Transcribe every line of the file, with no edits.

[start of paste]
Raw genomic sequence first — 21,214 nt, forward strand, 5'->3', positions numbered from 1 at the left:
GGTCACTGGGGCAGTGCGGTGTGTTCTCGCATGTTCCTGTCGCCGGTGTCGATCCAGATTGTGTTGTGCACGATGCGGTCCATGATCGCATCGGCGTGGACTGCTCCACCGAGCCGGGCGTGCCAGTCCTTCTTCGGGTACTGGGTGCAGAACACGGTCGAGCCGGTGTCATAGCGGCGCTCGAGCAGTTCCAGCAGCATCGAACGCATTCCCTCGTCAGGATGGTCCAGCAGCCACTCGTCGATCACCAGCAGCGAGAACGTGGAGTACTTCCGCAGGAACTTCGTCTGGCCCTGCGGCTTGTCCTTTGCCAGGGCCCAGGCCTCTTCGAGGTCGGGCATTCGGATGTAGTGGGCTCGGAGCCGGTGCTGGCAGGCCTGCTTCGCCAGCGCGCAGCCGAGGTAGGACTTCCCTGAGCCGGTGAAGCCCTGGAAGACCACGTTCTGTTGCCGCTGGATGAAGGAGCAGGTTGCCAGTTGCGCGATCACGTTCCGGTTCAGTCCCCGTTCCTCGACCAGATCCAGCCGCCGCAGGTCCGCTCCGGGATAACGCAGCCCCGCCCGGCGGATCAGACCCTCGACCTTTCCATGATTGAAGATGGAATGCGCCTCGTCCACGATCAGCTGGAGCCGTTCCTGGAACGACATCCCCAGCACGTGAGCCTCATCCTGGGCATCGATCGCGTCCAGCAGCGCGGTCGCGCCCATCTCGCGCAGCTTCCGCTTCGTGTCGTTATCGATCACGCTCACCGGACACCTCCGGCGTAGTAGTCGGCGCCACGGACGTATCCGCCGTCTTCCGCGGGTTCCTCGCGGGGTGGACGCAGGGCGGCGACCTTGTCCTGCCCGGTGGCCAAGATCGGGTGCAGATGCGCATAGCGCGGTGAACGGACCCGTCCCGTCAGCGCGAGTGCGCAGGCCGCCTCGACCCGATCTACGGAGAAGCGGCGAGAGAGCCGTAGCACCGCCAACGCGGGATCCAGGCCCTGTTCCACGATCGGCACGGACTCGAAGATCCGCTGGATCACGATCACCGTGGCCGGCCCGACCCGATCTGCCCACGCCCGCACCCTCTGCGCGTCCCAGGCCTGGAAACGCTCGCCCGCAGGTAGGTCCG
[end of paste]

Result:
Raw genomic sequence first — 21,214 nt, forward strand, 5'->3', positions numbered from 1 at the left:
GGTCACTGGGGCAGTGCGGTGTGTTCTCGCATGTTCCTGTCGCCGGTGTCGATCCAGATTGTGTTGTGCACGATGCGGTCCATGATCGCATCGGCGTGGACTGCTCCACCGAGCCGGGCGTGCCAGTCCTTCTTCGGGTACTGGGTGCAGAACACGGTCGAGCCGGTGTCATAGCGGCGCTCGAGCAGTTCCAGCAGCATCGAACGCATTCCCTCGTCAGGATGGTCCAGCAGCCACTCGTCGATCACCAGCAGCGAGAACGTGGAGTACTTCCGCAGGAACTTCGTCTGGCCCTGCGGCTTGTCCTTTGCCAGGGCCCAGGCCTCTTCGAGGTCGGGCATTCGGATGTAGTGGGCTCGGAGCCGGTGCTGGCAGGCCTGCTTCGCCAGCGCGCAGCCGAGGTAGGACTTCCCTGAGCCGGTGAAGCCCTGGAAGACCACGTTCTGTTGCCGCTGGATGAAGGAGCAGGTTGCCAGTTGCGCGATCACGTTCCGGTTCAGTCCCCGTTCCTCGACCAGATCCAGCCGCCGCAGGTCCGCTCCGGGATAACGCAGCCCCGCCCGGCGGATCAGACCCTCGACCTTTCCATGATTGAAGATGGAATGCGCCTCGTCCACGATCAGCTGGAGCCGTTCCTGGAACGACATCCCCAGCACGTGAGCCTCATCCTGGGCATCGATCGCGTCCAGCAGCGCGGTCGCGCCCATCTCGCGCAGCTTCCGCTTCGTGTCGTTATCGATCACGCTCACCGGACACCTCCGGCGTAGTAGTCGGCGCCACGGACGTATCCGCCGTCTTCCGCGGGTTCCTCGCGGGGTGGACGCAGGGCGGCGACCTTGTCCTGCCCGGTGGCCAAGATCGGGTGCAGATGCGCATAGCGCGGTGAACGGACCCGTCCCGTCAGCGCGAGTGCGCAGGCCGCCTCGACCCGATCTACGGAGAAGCGGCGAGAGAGCCGTAGCACCGCCAACGCGGGATCCAGGCCCTGTTCCACGATCGGCACGGACTCGAAGATCCGCTGGATCACGATCACCGTGGCCGGCCCGACCCGATCTGCCCACGCCCGCACCCTCTGCGCGTCCCAGGCCTGGAAACGCTCGCCCGCAGGTAGGTCCG